From the framework of biology, Amalaha’s research is even less creative. The basis of his argument is that neither sperm nor egg alone can produce a child (becoming less true as science advances, but whatever) and that heterosexuality is observed in most animals (spoiler alert: so is homosexuality). Oh, and his description of this process reads like satire. Seriously, how is this not satire?
We have seen that the female of a fowl is called hen and the male of a fowl is called a cock. We have never seen where a cock is having sex with a cock and we have never seen where a hen is having sex with another. Even among lions when you go to the zoo you find out that lion does not mate with a lion instead a lion will mate with a lioness showing that a lion being a male will mate with lioness being a female.
And finally, in the realm of mathematics, Amalaha gives a convoluted explanation of how commutativity essentially mirrors principles of chemical reactions, rendering same-sex attraction “impossible.” Right.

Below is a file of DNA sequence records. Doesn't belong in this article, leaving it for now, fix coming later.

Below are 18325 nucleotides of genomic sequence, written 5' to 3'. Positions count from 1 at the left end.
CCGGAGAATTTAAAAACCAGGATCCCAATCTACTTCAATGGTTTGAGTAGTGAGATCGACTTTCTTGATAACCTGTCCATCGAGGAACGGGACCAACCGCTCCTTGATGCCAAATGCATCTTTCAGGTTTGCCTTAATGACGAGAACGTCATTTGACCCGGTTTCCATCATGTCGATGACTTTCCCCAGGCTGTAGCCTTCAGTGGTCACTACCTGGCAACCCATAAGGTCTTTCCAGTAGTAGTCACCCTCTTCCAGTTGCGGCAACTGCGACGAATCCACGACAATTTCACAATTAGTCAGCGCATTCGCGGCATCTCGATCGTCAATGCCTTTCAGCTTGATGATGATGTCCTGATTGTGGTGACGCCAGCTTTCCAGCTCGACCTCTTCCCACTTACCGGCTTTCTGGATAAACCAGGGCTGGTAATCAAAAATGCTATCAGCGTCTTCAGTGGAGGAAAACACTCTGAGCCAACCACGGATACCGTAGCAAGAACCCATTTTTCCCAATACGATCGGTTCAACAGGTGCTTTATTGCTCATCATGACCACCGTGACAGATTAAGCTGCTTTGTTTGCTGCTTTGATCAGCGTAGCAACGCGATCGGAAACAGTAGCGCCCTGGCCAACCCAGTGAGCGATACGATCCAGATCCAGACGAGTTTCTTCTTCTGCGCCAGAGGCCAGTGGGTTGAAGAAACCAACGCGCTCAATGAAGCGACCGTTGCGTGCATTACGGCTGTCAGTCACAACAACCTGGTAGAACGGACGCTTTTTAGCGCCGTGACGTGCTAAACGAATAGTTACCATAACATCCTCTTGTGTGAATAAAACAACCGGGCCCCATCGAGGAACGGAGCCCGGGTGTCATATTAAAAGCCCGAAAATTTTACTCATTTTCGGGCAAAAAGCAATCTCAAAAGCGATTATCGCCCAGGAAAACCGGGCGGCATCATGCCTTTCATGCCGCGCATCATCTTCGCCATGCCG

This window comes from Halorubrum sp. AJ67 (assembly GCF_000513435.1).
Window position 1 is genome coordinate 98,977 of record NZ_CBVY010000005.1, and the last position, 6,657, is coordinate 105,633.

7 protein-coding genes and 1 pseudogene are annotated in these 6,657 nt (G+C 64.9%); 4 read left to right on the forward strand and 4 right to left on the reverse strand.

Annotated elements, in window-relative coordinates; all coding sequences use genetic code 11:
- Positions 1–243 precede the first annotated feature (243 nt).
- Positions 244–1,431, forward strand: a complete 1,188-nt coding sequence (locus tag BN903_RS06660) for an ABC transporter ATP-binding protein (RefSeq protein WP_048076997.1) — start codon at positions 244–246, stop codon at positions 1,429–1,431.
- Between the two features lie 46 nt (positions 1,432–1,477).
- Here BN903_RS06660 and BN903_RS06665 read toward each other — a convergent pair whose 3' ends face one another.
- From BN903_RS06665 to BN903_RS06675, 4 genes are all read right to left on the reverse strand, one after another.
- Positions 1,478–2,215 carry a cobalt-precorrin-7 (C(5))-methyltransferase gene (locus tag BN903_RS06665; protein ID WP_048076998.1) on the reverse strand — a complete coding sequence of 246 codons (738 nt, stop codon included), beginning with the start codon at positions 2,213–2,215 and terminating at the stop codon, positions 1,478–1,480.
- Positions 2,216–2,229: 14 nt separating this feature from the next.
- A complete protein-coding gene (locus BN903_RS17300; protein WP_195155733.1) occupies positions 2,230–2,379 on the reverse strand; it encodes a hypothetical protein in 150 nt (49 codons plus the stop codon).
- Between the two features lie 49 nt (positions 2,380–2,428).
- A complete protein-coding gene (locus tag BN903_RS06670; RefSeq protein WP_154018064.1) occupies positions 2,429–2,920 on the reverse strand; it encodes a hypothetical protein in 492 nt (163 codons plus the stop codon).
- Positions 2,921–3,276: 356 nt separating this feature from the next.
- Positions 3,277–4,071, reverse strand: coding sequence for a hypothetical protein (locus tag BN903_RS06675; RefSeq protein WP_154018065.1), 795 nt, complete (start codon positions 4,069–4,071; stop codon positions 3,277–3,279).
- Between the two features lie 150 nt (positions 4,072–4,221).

If we use A as a man and use B as a woman we are going to have B + A that is woman and man showing that there is a reaction. A + B reacted, they interchanged and gave us B + A showing that commutativity obeys that a man should not marry a man and a woman should not marry a woman.
As I said, there are plenty of problems with this entire story, including how Western media are analyzing it (present company included, I admit). Before jumping all over this, we have to consider how and why educational standards differ across the globe, how it is virtually impossible in much of the world to separate politics and religion from other professions, and how those facts undeniably influence how we interact with one another in academic circles. That said, some things aren’t so murky, and we can say without speculation that this is not valid science at all.
Amalaha says he aspires to one day write for international scientific journals and even “win [a] Nobel Prize for Africa.” I wish him good health, a prosperous education, and a new field of study.